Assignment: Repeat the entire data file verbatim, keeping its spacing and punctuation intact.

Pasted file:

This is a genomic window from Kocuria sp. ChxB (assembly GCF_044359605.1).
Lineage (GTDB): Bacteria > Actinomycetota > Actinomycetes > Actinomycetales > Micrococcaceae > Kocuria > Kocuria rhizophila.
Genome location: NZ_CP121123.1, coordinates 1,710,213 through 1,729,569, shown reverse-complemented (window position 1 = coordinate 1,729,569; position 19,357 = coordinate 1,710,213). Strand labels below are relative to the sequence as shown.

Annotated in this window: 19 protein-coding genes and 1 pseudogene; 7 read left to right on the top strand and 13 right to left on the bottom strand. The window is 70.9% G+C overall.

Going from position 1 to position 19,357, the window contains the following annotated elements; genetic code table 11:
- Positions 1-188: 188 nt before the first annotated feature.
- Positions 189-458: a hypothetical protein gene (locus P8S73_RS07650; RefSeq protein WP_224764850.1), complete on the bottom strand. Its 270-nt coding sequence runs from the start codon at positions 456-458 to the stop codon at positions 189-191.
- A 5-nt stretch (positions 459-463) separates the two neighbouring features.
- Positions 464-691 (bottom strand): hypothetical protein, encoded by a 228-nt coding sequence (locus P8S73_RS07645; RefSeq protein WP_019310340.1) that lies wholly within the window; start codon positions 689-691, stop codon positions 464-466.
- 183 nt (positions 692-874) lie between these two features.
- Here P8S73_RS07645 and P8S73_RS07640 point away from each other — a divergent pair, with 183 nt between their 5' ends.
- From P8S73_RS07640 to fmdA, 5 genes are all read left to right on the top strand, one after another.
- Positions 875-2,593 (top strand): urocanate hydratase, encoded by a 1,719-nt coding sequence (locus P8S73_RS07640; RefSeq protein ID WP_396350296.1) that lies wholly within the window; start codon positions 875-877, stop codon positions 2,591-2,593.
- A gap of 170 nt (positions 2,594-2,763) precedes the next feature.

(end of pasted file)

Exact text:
This is a genomic window from Kocuria sp. ChxB (assembly GCF_044359605.1).
Lineage (GTDB): Bacteria > Actinomycetota > Actinomycetes > Actinomycetales > Micrococcaceae > Kocuria > Kocuria rhizophila.
Genome location: NZ_CP121123.1, coordinates 1,710,213 through 1,729,569, shown reverse-complemented (window position 1 = coordinate 1,729,569; position 19,357 = coordinate 1,710,213). Strand labels below are relative to the sequence as shown.

Annotated in this window: 19 protein-coding genes and 1 pseudogene; 7 read left to right on the top strand and 13 right to left on the bottom strand. The window is 70.9% G+C overall.

Going from position 1 to position 19,357, the window contains the following annotated elements; genetic code table 11:
- Positions 1-188: 188 nt before the first annotated feature.
- Positions 189-458: a hypothetical protein gene (locus P8S73_RS07650; RefSeq protein WP_224764850.1), complete on the bottom strand. Its 270-nt coding sequence runs from the start codon at positions 456-458 to the stop codon at positions 189-191.
- A 5-nt stretch (positions 459-463) separates the two neighbouring features.
- Positions 464-691 (bottom strand): hypothetical protein, encoded by a 228-nt coding sequence (locus P8S73_RS07645; RefSeq protein WP_019310340.1) that lies wholly within the window; start codon positions 689-691, stop codon positions 464-466.
- 183 nt (positions 692-874) lie between these two features.
- Here P8S73_RS07645 and P8S73_RS07640 point away from each other — a divergent pair, with 183 nt between their 5' ends.
- From P8S73_RS07640 to fmdA, 5 genes are all read left to right on the top strand, one after another.
- Positions 875-2,593 (top strand): urocanate hydratase, encoded by a 1,719-nt coding sequence (locus P8S73_RS07640; RefSeq protein ID WP_396350296.1) that lies wholly within the window; start codon positions 875-877, stop codon positions 2,591-2,593.
- A gap of 170 nt (positions 2,594-2,763) precedes the next feature.